“People have been reaching out to [the subjects] … to embrace them and tell them how they’ve been inspired by them.” – Ziering
What kind of vetting did you do for your subjects?
Ziering: We always do a very rigorous process of vetting. We would never put anything out without that. We had not only our legal team, Harpo’s legal team and Apple’s legal team. Most of these stories — or many of these stories — had already been published in the New York Times [and other publications]. It’s probably one of our most rigorously vetted [films].
Tell me about the montage of women at the end — all sharing their stories about Simmons. That was added later in the process, no?
Ziering: No, actually, in Invisible War it features five main characters and then there’s [a montage]. It’s something we typically do. We had cut that version [at first] but in editing we decided it was worth putting back in.
Dick: We actually did additional interviews for the montage. We thought it was important because obviously 20 women have come forward publicly talking about experiencing sexual abuse of some sort from Russell.
Have you heard anything from Simmons?
Dick: We went out to Russell to participate in the documentary and [his people] declined.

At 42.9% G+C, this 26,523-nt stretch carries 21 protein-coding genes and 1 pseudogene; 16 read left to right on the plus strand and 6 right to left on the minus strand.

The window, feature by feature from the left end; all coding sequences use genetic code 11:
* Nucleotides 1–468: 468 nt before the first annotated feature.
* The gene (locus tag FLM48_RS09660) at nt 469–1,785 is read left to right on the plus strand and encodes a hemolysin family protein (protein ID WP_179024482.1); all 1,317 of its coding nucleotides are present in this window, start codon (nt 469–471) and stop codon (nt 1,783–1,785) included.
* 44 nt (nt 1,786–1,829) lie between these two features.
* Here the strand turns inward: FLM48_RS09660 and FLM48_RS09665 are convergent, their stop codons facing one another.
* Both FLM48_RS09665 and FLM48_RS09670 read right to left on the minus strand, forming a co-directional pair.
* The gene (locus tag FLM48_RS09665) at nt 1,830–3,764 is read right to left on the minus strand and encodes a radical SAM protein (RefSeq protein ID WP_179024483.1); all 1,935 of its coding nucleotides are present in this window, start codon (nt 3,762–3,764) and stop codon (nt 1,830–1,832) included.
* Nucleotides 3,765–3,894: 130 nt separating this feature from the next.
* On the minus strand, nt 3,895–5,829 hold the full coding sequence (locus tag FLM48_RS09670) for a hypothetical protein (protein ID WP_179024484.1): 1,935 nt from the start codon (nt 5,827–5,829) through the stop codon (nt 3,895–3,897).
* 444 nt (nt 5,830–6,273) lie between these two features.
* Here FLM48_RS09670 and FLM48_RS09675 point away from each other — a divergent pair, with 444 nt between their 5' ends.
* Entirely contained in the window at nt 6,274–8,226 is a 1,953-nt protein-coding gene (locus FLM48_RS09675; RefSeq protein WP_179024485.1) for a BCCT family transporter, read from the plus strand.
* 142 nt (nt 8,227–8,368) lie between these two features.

How did the partnership with HBO Max happen after Apple left?
Ziering: Some of the people that work at HBO Max were at the premiere at Sundance and they were so moved that they felt that that was something they wanted to acquire. So, they got in touch with us shortly after the premiere. We appreciate and applaud their vision and leadership. We feel like we couldn’t have landed at a better place.
Have you spoken with the women from the film? Are they nervous at all about the premiere?
Ziering: You get very close with everybody. The journey is so arduous. This is not an easy lift for anyone involved. But I think they’re excited. People have been reaching out to them in the wake of Sundance to embrace them and tell them how they’ve been inspired by them.
In 2017, it seemed like perhaps men would face a reckoning when it came to #MeToo. Three years later and some of these men are returning to work. What more do you think needs to happen for men to stand accountable for their crimes?
Dick: To look at the positive first, we never actually thought that the #MeToo movement would happen in the way that it did. There definitely has been some change.
[But] the way the culture approaches sexual assault, it’s been ingrained in our culture for centuries. I think it’s going to take a lot longer than two or three years for that to change. It’s an ongoing fight to keep these issues in front of the public, to support survivors. I think that’s the key thing. If you support survivors, they will come forward. If they come forward, they will report on these assaults and there’s an opportunity for justice. And that encourages other survivors to come forward. It’s probably going to be a long process, but I think certainly we’re in a much better position than we were five years ago.